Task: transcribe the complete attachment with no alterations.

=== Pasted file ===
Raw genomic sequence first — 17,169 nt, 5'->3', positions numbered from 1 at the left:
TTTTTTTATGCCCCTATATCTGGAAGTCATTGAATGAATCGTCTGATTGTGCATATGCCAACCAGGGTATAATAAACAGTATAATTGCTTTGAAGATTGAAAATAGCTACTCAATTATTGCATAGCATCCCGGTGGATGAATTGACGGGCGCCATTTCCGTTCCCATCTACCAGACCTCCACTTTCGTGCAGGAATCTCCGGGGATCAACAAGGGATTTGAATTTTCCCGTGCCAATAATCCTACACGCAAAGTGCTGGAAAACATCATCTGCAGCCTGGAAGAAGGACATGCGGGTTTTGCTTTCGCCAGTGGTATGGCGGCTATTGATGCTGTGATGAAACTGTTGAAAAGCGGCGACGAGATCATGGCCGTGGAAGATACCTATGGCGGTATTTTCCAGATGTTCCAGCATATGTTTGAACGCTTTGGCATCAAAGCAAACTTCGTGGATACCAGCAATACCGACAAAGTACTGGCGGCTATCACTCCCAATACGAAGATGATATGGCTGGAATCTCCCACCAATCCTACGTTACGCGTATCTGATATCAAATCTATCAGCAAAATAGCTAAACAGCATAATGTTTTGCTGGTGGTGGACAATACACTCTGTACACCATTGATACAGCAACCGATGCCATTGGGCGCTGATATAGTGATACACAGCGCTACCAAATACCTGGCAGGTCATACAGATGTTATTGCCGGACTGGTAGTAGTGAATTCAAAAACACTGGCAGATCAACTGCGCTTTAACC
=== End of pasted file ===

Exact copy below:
Raw genomic sequence first — 17,169 nt, 5'->3', positions numbered from 1 at the left:
TTTTTTTATGCCCCTATATCTGGAAGTCATTGAATGAATCGTCTGATTGTGCATATGCCAACCAGGGTATAATAAACAGTATAATTGCTTTGAAGATTGAAAATAGCTACTCAATTATTGCATAGCATCCCGGTGGATGAATTGACGGGCGCCATTTCCGTTCCCATCTACCAGACCTCCACTTTCGTGCAGGAATCTCCGGGGATCAACAAGGGATTTGAATTTTCCCGTGCCAATAATCCTACACGCAAAGTGCTGGAAAACATCATCTGCAGCCTGGAAGAAGGACATGCGGGTTTTGCTTTCGCCAGTGGTATGGCGGCTATTGATGCTGTGATGAAACTGTTGAAAAGCGGCGACGAGATCATGGCCGTGGAAGATACCTATGGCGGTATTTTCCAGATGTTCCAGCATATGTTTGAACGCTTTGGCATCAAAGCAAACTTCGTGGATACCAGCAATACCGACAAAGTACTGGCGGCTATCACTCCCAATACGAAGATGATATGGCTGGAATCTCCCACCAATCCTACGTTACGCGTATCTGATATCAAATCTATCAGCAAAATAGCTAAACAGCATAATGTTTTGCTGGTGGTGGACAATACACTCTGTACACCATTGATACAGCAACCGATGCCATTGGGCGCTGATATAGTGATACACAGCGCTACCAAATACCTGGCAGGTCATACAGATGTTATTGCCGGACTGGTAGTAGTGAATTCAAAAACACTGGCAGATCAACTGCGCTTTAACC